# Convexity Coefficient Calculation

I would like to probabiistically estimate the convexity coefficient of a MeshRegion, described as -

Given a region $\mathscr{K}$, calculate the probability that a line with randomly chosen endpoints $\{p_1,p_2\}\in\mathscr{K}$, will be wholly contained within $\mathscr{K}$.

(NB - I know how to do this the 'hard way' e.g. directly using the polygon edges / lines, but I'm hoping to take advantage of Mathematica's new-but-not-great geometric computation additions.)

So- here's a $\mathbb{R}^2$ sort-of-not-really convex region (I eventually need $\mathbb{R}^3$ but this makes the demo simpler)

rK = MeshRegion[{{0, 0}, {1, 0}, {0.1, 0.5}, {1, 1}, {0, 1}, {Polygon[{1, 2, 3, 4, 5}]}]


Now, let's generate some random lines with endpoints in rK -

SeedRandom[02134];
lines = Table[Line[{RandomPoint[rK], RandomPoint[rK]]}], {20}];
Show[{rK, Graphics[lines]}]


Of the 20 lines, 14 are fully inside rK, so the convexity coef is (roughly, of course) 14/20. Based on the tools available for geometric computation in 10.x I can't seem to find a way to test if a line (or other Region of some kind) is contained within another region. Points are, of course, pretty trivial (e.g. RegionMember)

Element[{0.1, 0.1}, rK]


yields True, and the endpoints of the first line in our random list

Show[{rK, Graphics[lines[[1]]]}]


RegionMember[rK, lines[[1, 1]]]


are both True but obviously the line itself isn't contained within the region.

Unfortunately, you can't do anything as clever as, say,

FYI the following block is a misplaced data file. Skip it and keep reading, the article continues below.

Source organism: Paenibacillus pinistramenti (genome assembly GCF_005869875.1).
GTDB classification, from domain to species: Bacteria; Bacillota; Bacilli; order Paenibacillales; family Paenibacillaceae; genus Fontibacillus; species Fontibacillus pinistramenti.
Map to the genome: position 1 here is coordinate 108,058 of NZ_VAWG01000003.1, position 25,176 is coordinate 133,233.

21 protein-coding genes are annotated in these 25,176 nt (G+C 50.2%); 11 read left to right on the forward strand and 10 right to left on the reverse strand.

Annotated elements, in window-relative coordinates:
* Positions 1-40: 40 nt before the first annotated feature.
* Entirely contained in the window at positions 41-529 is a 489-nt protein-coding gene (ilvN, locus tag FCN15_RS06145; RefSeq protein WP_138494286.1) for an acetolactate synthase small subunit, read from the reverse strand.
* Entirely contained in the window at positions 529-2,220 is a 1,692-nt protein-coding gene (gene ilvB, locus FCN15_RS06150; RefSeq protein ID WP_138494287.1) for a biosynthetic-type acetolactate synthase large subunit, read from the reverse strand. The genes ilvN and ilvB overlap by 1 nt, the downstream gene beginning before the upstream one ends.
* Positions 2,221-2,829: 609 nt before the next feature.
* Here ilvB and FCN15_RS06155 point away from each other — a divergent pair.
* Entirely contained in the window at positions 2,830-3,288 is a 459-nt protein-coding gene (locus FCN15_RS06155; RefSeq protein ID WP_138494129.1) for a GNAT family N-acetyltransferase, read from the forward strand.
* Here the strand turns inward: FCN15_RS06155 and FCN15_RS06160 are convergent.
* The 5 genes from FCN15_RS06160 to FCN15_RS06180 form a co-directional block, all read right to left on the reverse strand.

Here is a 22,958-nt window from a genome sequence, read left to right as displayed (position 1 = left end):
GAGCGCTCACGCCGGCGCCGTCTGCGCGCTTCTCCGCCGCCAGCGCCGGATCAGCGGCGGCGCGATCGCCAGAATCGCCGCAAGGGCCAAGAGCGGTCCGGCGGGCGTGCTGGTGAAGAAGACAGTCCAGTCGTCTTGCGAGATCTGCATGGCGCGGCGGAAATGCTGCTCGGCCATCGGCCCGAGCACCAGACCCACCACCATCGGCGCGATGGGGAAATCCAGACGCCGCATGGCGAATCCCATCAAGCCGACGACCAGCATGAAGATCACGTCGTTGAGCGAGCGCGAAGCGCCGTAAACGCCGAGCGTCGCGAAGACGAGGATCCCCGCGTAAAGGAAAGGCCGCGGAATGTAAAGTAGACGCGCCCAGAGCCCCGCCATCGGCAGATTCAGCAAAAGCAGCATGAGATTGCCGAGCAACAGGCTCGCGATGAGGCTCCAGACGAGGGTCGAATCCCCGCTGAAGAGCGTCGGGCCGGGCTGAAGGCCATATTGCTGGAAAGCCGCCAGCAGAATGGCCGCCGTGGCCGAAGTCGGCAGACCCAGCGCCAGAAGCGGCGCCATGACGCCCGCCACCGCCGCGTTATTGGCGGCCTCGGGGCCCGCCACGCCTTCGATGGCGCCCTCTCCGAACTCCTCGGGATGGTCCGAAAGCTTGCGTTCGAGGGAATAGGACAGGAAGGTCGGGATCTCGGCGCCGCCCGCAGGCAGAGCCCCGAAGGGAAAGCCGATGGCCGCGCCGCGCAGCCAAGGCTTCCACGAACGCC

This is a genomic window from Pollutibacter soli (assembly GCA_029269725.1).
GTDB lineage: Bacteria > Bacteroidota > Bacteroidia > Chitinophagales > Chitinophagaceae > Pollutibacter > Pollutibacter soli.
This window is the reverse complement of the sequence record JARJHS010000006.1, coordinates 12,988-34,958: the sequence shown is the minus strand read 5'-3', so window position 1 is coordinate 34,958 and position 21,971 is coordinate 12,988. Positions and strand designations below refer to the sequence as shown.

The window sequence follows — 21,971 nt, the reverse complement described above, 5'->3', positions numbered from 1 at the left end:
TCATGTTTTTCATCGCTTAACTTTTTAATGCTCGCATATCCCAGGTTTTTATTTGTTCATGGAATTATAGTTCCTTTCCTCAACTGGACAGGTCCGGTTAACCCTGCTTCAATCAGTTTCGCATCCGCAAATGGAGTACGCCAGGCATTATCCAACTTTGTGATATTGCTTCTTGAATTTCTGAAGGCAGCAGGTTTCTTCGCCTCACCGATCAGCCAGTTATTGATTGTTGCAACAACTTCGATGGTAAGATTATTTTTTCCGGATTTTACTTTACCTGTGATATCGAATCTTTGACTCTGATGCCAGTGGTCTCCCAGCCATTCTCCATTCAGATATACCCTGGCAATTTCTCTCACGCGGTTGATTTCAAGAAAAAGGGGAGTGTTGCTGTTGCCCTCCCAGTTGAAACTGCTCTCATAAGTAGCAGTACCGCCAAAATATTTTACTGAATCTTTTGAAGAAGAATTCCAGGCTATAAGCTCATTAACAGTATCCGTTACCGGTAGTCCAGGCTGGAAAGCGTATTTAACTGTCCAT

Element[MeshRegion[lines[[1, 1]], Line[{1, 2}]], rK]


But it might be nice to... I've had extremely mixed success with the various computational geometry routines, especially with complicated / 3D MeshRegions that are my day-to-day currency. Does anyone have any insight here that might help?

• Related: How to check if a line segment intersects with a polygon? Just replacing RegionIntersection with RegionDifference in some of those answers should work. – Rahul Jan 3 '16 at 21:06
• I have tried various assortments of Boolean stuffs with this but can't seem to hit on the right thing. Most of the time, everything comes out 'unsimplified' like the Element example. Hmm- I will probe further! – flip Jan 3 '16 at 21:19
• NB to whosoever 'oversees' the syntax highlighting for this SX, RandomPoint is a real MMa symbol. – flip Jan 3 '16 at 21:29
• Ah, it doesn't seem to like MeshRegions. If you keep them as graphics primitives it works: RegionDimension[RegionDifference[lines[[1]], Polygon[{{0, 0}, {1, 0}, {0.1, 0.5}, {1, 1}, {0, 1}}]]] gives 1, showing that the line is not entirely contained in the polygon. – Rahul Jan 3 '16 at 21:40
• Well isn't that fascinating?! Thanks! Now to do a little checking if I can get it to happen in R^3... magic! – flip Jan 3 '16 at 23:20